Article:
Digital music forum: What I have learned about LP to CD conversion

by: dvautier February 25, 2005 3:01 PM PST

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What I have learned about LP to CD conversion

by dvautier - 2/25/05 3:01 PM

I have been savagely collecting LP records for 40 years or more plus a bunch of 78s I got from my sister's estate. I just recently dumped all my cassette equipment and went totally to CD and it was an interesting change for me. So for what it's worth here are some of my thoughts.

First of all don't let anybody scare you into thinking that your LPs will immediately deteriorate and have to be converted and want to sell you a bunch of stuff to do the job. That's pure bull. If an LP is properly stored vertically and kept in reasonable temperature and humidity ranges and handled properly it will outlast most of us (fingerprints don't hurt--fingernails do). The same goes for the old 78s. What can damage a record is too much stylus pressure when played. I record my records at 1 gram. I have played some of them many times with no loss of fidelity. What really damages a record is some gorilla dragging a stylus over the surface or some guy playing frisbe with it.

About the only reason I put my records on CD is so I can hear them in the car and anywhere else when I want to. Turntables are death around kids. And if a child gets just one second alone with a high quality sure M-55 you can kiss $100 good bye. CDs cost about 33 cents and take 3 minutes to burn. So go figure. It's a good way to go for sure.

1. I use .wav files for all CD recording. I can easily get 2 records on one CD and that works out just fine for me. Besides I have had way too much trouble with mp3 on all the CD players around this place. Of course my web music has to be mp3 because of size but that's the only reason to use it there.

2. I go with a stereo 41000 sampling rate setting. Believe me it will pick up everything on that darn record.

3. I remove all lead-in and lead-out silence between recorded songs (it's more like noise anyway). One easy way to do this is to record a complete record side then zoom in and put markers right at the end of one song and at the beginning of the next song. Most editing software can write data between markers as separate files. I then delete the worthless little silent files. It's a lot easier to do this than to edit a great big old file.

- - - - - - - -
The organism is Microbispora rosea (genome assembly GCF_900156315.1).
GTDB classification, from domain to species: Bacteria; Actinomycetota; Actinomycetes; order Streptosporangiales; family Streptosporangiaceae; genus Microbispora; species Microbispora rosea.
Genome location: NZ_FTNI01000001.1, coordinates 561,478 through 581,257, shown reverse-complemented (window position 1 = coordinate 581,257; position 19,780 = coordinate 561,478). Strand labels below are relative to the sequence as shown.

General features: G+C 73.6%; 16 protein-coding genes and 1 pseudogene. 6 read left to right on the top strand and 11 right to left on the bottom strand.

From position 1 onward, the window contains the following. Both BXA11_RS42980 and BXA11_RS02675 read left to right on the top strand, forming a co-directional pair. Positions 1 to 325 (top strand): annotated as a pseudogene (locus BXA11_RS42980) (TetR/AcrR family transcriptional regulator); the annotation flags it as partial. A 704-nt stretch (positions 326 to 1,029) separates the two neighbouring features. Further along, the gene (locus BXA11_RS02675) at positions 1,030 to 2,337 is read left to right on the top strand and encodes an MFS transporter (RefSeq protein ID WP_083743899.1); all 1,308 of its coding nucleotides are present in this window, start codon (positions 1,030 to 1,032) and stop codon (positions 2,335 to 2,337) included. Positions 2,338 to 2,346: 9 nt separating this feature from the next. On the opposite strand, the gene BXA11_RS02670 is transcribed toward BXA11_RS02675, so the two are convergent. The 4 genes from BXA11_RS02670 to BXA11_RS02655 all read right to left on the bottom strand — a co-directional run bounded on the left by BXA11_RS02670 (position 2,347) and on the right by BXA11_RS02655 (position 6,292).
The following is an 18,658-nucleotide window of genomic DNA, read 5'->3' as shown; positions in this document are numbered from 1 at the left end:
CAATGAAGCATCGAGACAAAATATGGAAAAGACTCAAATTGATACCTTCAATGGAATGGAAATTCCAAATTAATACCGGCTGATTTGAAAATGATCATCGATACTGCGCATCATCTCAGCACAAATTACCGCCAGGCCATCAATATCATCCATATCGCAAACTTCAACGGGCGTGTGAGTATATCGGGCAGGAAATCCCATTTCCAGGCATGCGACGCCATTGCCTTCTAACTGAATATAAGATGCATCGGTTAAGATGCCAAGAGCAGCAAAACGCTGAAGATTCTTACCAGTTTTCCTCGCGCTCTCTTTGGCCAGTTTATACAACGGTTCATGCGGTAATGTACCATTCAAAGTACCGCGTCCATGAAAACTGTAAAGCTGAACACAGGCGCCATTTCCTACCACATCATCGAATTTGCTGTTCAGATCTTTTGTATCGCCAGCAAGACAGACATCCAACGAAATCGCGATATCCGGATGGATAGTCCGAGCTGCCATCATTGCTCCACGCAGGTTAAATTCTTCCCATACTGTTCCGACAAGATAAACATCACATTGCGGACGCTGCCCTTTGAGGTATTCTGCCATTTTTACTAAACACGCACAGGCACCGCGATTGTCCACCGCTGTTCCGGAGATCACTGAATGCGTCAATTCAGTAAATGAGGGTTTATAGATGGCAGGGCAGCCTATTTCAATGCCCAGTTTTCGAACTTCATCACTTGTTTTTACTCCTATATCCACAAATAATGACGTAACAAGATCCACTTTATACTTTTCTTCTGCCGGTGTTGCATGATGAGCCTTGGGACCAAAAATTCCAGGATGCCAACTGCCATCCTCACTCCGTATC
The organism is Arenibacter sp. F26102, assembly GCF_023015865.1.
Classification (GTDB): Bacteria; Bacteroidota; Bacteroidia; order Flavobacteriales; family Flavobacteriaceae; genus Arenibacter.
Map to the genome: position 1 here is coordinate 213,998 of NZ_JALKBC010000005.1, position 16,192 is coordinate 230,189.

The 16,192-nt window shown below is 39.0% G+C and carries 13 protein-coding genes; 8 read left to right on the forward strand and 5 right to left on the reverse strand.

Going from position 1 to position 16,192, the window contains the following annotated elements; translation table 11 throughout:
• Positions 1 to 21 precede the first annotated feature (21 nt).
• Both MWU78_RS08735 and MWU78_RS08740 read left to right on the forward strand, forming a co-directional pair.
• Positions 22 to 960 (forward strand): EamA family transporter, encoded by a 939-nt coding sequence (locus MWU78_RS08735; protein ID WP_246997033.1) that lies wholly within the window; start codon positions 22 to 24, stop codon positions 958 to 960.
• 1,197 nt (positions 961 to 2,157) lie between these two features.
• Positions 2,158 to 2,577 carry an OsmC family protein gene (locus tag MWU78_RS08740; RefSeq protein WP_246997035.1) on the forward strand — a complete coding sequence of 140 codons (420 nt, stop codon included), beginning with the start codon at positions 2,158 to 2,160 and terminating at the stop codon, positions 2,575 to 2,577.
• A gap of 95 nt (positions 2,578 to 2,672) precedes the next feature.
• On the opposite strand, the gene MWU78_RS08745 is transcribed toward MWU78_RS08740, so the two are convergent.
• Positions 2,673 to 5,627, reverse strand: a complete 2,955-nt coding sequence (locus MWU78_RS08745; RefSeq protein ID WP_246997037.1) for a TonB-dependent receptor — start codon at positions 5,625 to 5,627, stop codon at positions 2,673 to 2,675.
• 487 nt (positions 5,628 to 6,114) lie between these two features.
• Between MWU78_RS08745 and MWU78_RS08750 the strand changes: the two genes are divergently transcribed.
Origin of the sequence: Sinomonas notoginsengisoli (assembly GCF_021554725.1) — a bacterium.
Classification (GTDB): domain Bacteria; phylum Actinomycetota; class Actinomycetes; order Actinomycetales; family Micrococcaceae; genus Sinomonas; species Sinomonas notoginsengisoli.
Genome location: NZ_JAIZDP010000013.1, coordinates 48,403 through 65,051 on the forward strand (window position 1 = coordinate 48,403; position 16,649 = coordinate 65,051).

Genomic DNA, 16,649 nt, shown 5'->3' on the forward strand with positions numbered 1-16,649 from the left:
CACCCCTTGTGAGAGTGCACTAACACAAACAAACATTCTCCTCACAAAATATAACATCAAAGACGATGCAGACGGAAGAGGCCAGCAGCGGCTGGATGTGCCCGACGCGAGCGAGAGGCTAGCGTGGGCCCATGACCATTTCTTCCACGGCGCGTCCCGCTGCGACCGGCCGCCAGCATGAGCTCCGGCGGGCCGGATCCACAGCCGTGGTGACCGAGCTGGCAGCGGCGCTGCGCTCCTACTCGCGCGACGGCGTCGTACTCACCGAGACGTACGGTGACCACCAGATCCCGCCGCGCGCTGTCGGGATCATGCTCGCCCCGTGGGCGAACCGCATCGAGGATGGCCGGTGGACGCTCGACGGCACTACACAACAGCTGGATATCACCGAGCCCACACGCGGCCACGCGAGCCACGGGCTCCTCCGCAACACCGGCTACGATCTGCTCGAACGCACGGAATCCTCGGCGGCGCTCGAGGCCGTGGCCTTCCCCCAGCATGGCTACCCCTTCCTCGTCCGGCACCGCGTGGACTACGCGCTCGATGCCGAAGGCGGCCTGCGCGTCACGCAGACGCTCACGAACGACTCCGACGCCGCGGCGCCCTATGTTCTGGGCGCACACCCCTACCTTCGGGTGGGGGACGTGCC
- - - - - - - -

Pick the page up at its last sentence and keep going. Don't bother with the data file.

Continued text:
4. An important thing about recording is to have good equipment because digital picks up everything--I mean everything; turntable rumble, crosstalk, and pre-amp noise in particular. So lose all the old 1972 equipment right now--it's stone age (except perhaps for your turntable and cartridge. If you have a cheepo turntable look for a good direct drive on ebay or somewhere. I had to get a pre-amp with 90 db s/n ratio. My 60 db one was not good enough. I shortened all my cables as much as I could, especially the one from the magnetic pickup to the preamp which is very sensitive. Be sure to ground the turntable wire shield to the preamp. It is also good to have a pre-amp with an external power supply. Keep it as far away as possible from those sensitive low voltage pickup wires. So all you need is your turntable and stylus, a good pre-amp and your computer--that's it for hardware.

5. After I build up a folder of songs I burn it at least twice to CD, once as a music CD and once as a data CD. It is far faster to restore a data CD than to re-capture the music. It is also faster to burn an extra music CD or two than to copy a CD.

5. I use a separate hard disk formatted NTFS for all my audio and video work because I am constantly writing and deleting large files. In this way I keep my system drive fairly stable and I don't have to de-frag it so much.

6. I usually monitor older records that have scratches. If it's a good record I just let her rip. But if a record gets stuck I write down the recording time and remove the anti-skating (which applies a little back pressure to the arm to compensate for the inward torque of the rotation which describes an arc slightly above center). If this doesn't work I try to nudge the stylus to see if I can get it past the bad spot. If that doesn't work I re-queue the stylus several groves over. I then go in after and try to fix the digital sound--or delete the song. one of these methods works.

7. For faster burning, keep your work disk and your burner on separate IDE channels. I noticed that it does make a difference, sometimes 30 percent.

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